16. Exploring the famous White Cliffs of Dover
17. Playing Pooh Sticks at 100 Acre Wood, East Sussex
18. Rolling down the hills around Corfe Castle, Dorset
19. Visiting a honey farm in Devon
20. Skimming stones at Holy Island, Lindisfarne, Northumberland
21. Picking blackberries on Box Hill, Surrey
22. Riding a narrow boat through the canal ways, Birmingham
23. Taking in the grandeur of Chatsworth House from the park, Chatsworth, Derbyshire
24. Seeking out the deer at Richmond Park, London
25. Admiring Bamburgh Castle from the beach, Northumberland
The poll reveals that dining alfresco is a firm favourite, securing the first three slots in the top 10. No fewer than four National Parks appear in the full list of 25, highlighting our appreciation for England’s green space. Of these, two made it into the top 10.
Negotiating the maze at Hampton Court Palace was the only activity from the capital to make the top 10, although making the Queen’s Guard laugh came close at number 13. Winnie-the-Pooh’s Hundred Acre Woodin East Sussex, the original destination for playing Pooh Sticks in A.A. Milne’s classic novel, was voted into the 17th spot, closely followed by another favourite activity Pooh would enjoy - visiting a honey farm at number 19. Overall, the South West of England came out on top as the area that offers the best opportunity to enjoy life’s simple pleasures, closely followed by the South East and the Midlands.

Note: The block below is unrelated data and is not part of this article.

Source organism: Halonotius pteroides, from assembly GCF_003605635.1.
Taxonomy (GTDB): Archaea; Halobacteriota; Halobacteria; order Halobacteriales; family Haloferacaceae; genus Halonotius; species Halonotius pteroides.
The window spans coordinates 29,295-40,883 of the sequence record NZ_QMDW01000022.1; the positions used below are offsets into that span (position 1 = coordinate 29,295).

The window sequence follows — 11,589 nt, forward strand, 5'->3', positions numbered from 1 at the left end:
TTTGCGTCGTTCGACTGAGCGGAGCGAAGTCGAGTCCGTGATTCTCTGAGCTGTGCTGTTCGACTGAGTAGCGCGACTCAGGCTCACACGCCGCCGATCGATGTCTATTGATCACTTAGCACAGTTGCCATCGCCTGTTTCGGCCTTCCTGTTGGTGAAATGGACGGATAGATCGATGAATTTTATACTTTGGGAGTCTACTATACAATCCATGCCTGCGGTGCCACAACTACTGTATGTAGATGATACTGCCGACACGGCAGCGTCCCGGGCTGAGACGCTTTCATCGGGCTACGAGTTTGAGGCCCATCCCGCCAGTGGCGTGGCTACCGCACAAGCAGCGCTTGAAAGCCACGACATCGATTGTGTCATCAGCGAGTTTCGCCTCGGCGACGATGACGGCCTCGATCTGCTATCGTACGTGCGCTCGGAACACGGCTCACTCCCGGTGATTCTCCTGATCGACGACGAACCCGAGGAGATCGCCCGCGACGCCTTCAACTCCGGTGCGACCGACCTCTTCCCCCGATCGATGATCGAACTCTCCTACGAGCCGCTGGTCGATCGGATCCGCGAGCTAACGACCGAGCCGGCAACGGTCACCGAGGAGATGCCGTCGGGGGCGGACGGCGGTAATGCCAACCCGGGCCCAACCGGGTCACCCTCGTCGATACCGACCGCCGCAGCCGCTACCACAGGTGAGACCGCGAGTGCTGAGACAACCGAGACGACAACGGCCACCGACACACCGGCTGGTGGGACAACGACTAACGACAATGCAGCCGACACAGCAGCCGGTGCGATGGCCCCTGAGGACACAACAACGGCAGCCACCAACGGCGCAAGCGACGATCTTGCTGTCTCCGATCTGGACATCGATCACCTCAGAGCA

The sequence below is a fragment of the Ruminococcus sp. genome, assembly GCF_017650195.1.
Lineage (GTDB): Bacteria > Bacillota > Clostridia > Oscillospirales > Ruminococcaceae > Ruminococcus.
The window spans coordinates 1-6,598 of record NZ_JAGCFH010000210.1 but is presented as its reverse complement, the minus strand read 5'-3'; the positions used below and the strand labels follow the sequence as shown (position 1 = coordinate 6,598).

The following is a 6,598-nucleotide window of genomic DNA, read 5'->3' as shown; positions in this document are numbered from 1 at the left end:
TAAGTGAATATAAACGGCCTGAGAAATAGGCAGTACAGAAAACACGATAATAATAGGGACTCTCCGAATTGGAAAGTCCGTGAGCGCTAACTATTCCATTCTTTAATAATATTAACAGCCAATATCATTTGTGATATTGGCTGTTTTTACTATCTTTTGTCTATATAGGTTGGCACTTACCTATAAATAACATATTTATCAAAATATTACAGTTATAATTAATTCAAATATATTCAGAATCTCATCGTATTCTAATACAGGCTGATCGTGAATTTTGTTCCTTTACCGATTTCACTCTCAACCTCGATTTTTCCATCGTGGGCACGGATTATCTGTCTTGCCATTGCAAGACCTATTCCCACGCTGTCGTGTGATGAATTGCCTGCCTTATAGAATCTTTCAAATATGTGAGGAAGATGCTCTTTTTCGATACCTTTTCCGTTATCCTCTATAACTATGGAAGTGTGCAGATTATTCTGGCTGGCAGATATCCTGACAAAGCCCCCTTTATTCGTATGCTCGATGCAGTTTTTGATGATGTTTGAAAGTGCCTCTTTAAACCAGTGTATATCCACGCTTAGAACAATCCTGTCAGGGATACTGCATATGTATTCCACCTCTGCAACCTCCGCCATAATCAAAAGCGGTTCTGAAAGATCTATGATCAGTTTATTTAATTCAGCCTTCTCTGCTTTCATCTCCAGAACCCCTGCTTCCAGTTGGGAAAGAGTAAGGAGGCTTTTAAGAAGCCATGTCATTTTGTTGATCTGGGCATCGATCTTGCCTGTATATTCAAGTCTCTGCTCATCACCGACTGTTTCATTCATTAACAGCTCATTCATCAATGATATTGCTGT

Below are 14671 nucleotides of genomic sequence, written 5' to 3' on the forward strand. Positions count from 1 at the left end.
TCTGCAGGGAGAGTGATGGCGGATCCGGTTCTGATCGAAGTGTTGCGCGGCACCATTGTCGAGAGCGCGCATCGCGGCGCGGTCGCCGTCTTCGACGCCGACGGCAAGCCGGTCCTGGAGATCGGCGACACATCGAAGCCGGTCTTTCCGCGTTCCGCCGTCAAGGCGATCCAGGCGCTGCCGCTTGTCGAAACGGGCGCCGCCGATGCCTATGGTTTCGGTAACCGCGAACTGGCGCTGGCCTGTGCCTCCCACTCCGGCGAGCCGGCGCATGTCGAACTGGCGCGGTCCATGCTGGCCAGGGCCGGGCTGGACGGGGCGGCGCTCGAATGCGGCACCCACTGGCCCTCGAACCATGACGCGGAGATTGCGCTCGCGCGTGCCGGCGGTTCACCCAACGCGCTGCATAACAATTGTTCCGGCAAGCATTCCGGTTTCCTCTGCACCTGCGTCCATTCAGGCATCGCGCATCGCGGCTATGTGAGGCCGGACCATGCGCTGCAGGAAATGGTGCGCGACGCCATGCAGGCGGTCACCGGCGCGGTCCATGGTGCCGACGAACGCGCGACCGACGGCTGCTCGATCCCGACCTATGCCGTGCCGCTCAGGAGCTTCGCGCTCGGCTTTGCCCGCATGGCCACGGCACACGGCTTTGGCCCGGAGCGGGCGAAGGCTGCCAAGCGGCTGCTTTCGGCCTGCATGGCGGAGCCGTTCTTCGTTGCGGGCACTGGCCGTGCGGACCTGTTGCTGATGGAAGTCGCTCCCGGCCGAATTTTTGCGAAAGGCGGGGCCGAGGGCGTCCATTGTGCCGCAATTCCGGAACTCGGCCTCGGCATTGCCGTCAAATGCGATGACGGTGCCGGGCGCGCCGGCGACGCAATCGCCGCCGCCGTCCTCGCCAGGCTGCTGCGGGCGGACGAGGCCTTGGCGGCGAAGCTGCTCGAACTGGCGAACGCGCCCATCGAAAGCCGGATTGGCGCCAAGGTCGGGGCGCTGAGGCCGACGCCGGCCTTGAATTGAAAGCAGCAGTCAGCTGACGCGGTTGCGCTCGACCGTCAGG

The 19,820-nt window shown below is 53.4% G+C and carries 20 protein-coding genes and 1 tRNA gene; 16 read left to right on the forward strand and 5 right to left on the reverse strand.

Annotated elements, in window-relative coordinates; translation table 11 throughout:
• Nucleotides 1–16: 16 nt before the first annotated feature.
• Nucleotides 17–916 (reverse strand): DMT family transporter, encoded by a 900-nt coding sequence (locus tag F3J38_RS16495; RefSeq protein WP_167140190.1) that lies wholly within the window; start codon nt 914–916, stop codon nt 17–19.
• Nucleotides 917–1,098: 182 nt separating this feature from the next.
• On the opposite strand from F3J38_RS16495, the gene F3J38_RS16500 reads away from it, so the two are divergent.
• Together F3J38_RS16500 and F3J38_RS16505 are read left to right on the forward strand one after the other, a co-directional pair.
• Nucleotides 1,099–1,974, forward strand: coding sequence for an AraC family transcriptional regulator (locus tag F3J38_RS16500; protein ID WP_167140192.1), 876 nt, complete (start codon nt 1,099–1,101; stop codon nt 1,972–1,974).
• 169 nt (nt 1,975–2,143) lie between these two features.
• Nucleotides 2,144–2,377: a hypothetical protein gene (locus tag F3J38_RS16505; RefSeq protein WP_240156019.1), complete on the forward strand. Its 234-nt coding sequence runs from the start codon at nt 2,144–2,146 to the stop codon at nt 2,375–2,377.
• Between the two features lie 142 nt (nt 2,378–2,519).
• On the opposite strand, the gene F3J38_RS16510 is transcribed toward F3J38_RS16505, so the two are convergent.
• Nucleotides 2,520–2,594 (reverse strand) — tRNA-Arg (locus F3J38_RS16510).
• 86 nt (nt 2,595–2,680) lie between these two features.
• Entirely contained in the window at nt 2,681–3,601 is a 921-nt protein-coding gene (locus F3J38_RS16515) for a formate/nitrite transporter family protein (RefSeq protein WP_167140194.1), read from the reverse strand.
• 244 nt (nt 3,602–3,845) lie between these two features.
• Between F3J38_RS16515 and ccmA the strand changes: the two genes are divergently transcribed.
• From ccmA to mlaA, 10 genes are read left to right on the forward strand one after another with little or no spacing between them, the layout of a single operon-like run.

Nearly half of respondents claim their fondest holiday memories are from time spent in England, with having a picnic, taking a walk and building sandcastles coming out as the most memorable activities. Interestingly the research shows that kids today get outside almost as much as their parents did, with nearly 50% of families enjoying outdoors activities. Parents also highlighted just how precious quality family time is, with over a third saying they enjoy at least one family outing a month.
The ‘Simple Pleasures’ campaign was developed by and inspired by Winnie-the-Pooh to encourage modern families to enjoy the great outdoors whilst celebrating our great English heritage. The activities reflect the core themes in A. A. Milne’s best-selling books, which centre around a series of simple adventures for Winnie-the-Pooh and his close friends in the Hundred Acre Wood - including playing the game ‘Pooh Sticks’.